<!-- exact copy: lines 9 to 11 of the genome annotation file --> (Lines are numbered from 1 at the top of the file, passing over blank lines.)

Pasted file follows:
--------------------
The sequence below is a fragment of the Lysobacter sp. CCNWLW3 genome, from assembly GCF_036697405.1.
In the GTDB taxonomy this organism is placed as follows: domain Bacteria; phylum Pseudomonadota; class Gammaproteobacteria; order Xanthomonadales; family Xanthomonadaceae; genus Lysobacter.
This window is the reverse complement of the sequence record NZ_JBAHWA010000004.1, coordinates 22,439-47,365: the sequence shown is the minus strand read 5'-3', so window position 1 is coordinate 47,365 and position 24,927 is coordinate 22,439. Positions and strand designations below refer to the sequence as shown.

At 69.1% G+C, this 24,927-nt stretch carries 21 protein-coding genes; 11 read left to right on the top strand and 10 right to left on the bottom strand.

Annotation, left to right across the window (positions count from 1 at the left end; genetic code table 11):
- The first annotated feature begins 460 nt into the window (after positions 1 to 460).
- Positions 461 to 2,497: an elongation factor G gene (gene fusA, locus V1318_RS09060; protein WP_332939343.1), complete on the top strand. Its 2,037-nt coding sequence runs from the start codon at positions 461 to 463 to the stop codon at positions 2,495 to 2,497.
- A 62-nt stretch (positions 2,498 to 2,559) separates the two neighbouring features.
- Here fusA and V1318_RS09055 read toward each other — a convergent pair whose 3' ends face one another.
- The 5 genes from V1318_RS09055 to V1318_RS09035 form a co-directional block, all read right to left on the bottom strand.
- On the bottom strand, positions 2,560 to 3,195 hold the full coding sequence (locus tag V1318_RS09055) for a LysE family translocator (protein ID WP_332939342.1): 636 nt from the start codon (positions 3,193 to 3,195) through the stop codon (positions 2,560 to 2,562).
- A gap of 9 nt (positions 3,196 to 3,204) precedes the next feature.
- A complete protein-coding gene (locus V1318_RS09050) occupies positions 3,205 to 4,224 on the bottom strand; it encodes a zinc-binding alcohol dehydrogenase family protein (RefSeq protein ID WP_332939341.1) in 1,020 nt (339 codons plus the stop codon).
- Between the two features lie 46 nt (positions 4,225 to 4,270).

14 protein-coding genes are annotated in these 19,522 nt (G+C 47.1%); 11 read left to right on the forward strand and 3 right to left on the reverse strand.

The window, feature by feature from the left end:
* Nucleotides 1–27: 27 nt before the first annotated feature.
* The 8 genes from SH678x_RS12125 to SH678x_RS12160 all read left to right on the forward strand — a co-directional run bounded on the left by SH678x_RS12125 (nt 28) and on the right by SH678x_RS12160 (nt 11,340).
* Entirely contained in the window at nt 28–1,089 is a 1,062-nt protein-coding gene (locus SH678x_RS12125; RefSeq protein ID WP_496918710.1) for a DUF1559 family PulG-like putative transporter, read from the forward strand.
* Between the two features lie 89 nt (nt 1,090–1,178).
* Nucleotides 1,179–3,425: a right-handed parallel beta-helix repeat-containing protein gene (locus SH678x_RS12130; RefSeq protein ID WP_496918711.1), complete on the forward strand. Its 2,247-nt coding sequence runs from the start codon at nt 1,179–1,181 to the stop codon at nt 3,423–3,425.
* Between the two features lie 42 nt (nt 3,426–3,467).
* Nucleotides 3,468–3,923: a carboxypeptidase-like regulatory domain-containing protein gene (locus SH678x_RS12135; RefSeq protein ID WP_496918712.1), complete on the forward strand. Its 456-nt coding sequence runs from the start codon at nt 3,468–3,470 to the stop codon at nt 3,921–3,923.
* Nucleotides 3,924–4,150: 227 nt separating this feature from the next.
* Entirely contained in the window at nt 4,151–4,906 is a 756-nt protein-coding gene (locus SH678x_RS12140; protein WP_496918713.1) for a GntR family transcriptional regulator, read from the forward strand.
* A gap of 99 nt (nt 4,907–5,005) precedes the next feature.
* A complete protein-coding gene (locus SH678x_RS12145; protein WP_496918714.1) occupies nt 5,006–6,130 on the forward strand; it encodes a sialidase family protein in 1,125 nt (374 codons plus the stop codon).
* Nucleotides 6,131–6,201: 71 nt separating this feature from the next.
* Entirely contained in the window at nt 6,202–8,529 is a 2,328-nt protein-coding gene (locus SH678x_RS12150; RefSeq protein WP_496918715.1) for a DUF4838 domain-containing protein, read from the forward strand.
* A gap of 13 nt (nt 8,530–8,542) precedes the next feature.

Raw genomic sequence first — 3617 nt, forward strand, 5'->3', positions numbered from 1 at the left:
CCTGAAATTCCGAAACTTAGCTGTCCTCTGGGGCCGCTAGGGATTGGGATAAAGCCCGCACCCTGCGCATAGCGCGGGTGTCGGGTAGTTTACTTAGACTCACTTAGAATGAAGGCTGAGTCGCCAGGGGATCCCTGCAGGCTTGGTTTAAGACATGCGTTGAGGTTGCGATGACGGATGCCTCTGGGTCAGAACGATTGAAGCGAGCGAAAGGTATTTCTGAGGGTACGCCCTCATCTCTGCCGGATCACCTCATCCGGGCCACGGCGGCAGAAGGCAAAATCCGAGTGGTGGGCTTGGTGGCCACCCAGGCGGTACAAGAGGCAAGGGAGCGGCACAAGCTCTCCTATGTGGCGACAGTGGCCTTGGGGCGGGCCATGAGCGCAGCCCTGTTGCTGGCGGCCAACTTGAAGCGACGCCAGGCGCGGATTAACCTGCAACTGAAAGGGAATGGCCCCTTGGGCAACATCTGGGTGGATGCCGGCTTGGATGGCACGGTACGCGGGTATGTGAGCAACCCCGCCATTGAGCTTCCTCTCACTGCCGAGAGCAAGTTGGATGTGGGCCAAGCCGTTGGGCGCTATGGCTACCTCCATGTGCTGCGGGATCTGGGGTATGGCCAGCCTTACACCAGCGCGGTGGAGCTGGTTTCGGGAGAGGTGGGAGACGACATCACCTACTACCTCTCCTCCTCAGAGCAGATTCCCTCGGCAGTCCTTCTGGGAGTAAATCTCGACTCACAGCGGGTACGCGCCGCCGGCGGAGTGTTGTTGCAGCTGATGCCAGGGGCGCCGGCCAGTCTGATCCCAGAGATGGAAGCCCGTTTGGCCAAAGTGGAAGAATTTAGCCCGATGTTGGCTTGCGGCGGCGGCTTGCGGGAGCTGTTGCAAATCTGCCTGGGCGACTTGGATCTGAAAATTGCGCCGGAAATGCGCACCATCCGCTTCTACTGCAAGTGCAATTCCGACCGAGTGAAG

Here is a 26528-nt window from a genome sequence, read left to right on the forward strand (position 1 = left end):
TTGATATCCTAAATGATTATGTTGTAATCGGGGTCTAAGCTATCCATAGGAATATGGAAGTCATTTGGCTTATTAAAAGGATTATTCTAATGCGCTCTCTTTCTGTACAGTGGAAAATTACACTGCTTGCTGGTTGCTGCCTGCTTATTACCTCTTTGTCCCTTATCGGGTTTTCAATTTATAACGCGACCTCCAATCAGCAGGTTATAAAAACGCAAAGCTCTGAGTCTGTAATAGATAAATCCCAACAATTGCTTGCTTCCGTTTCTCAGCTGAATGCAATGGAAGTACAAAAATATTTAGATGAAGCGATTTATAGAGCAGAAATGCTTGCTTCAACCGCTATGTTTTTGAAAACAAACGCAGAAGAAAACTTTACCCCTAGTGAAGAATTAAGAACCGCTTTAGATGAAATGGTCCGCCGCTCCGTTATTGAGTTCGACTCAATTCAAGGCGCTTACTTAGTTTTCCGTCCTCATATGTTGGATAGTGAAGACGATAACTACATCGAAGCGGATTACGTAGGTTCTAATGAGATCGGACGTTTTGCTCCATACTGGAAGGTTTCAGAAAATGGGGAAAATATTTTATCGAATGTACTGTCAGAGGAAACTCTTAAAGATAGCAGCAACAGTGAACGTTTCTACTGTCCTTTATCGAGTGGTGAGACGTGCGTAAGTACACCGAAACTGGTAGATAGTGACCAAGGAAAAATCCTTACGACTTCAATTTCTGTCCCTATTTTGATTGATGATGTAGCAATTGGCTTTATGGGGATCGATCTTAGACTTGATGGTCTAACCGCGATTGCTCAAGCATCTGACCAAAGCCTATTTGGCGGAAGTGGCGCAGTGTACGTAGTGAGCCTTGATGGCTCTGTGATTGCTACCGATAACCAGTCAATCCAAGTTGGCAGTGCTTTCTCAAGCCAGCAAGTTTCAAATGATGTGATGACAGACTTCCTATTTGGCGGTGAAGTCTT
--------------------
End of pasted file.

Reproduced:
- Here fusA and V1318_RS09055 read toward each other — a convergent pair whose 3' ends face one another.
- The 5 genes from V1318_RS09055 to V1318_RS09035 form a co-directional block, all read right to left on the bottom strand.
- On the bottom strand, positions 2,560 to 3,195 hold the full coding sequence (locus tag V1318_RS09055) for a LysE family translocator (protein ID WP_332939342.1): 636 nt from the start codon (positions 3,193 to 3,195) through the stop codon (positions 2,560 to 2,562).